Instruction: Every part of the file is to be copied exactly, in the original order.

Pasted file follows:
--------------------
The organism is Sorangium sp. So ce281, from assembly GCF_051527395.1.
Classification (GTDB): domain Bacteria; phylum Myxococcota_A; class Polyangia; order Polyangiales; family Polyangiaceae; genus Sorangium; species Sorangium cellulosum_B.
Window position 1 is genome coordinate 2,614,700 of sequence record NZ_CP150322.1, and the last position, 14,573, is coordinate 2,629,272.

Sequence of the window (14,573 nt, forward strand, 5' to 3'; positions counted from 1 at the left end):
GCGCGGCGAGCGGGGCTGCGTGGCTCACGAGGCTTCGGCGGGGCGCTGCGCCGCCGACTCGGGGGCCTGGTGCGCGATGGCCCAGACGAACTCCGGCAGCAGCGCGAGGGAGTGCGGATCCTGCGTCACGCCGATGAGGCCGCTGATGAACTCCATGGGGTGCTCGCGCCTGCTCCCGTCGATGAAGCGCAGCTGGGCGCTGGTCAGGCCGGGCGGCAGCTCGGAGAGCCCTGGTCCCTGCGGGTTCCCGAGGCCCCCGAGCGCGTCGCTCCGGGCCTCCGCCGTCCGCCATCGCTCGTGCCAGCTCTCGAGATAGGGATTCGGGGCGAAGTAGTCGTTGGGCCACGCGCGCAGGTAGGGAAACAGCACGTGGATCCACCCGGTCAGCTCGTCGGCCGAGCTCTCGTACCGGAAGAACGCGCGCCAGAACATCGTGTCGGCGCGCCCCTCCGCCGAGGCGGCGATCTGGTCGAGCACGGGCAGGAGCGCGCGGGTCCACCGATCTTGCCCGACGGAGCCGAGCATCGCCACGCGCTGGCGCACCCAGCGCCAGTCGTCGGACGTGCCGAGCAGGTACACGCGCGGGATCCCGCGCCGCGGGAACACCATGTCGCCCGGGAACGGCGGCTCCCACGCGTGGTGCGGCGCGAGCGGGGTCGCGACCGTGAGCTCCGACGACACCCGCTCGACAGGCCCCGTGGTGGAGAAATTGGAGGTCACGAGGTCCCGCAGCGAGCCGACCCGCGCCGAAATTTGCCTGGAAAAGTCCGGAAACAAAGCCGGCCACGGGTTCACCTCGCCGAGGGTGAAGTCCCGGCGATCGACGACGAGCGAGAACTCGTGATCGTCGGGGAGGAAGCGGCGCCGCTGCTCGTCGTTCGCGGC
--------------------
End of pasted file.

The organism is Sorangium sp. So ce281, from assembly GCF_051527395.1.
Classification (GTDB): domain Bacteria; phylum Myxococcota_A; class Polyangia; order Polyangiales; family Polyangiaceae; genus Sorangium; species Sorangium cellulosum_B.
Window position 1 is genome coordinate 2,614,700 of sequence record NZ_CP150322.1, and the last position, 14,573, is coordinate 2,629,272.

Sequence of the window (14,573 nt, forward strand, 5' to 3'; positions counted from 1 at the left end):
GCGCGGCGAGCGGGGCTGCGTGGCTCACGAGGCTTCGGCGGGGCGCTGCGCCGCCGACTCGGGGGCCTGGTGCGCGATGGCCCAGACGAACTCCGGCAGCAGCGCGAGGGAGTGCGGATCCTGCGTCACGCCGATGAGGCCGCTGATGAACTCCATGGGGTGCTCGCGCCTGCTCCCGTCGATGAAGCGCAGCTGGGCGCTGGTCAGGCCGGGCGGCAGCTCGGAGAGCCCTGGTCCCTGCGGGTTCCCGAGGCCCCCGAGCGCGTCGCTCCGGGCCTCCGCCGTCCGCCATCGCTCGTGCCAGCTCTCGAGATAGGGATTCGGGGCGAAGTAGTCGTTGGGCCACGCGCGCAGGTAGGGAAACAGCACGTGGATCCACCCGGTCAGCTCGTCGGCCGAGCTCTCGTACCGGAAGAACGCGCGCCAGAACATCGTGTCGGCGCGCCCCTCCGCCGAGGCGGCGATCTGGTCGAGCACGGGCAGGAGCGCGCGGGTCCACCGATCTTGCCCGACGGAGCCGAGCATCGCCACGCGCTGGCGCACCCAGCGCCAGTCGTCGGACGTGCCGAGCAGGTACACGCGCGGGATCCCGCGCCGCGGGAACACCATGTCGCCCGGGAACGGCGGCTCCCACGCGTGGTGCGGCGCGAGCGGGGTCGCGACCGTGAGCTCCGACGACACCCGCTCGACAGGCCCCGTGGTGGAGAAATTGGAGGTCACGAGGTCCCGCAGCGAGCCGACCCGCGCCGAAATTTGCCTGGAAAAGTCCGGAAACAAAGCCGGCCACGGGTTCACCTCGCCGAGGGTGAAGTCCCGGCGATCGACGACGAGCGAGAACTCGTGATCGTCGGGGAGGAAGCGGCGCCGCTGCTCGTCGTTCGCGGC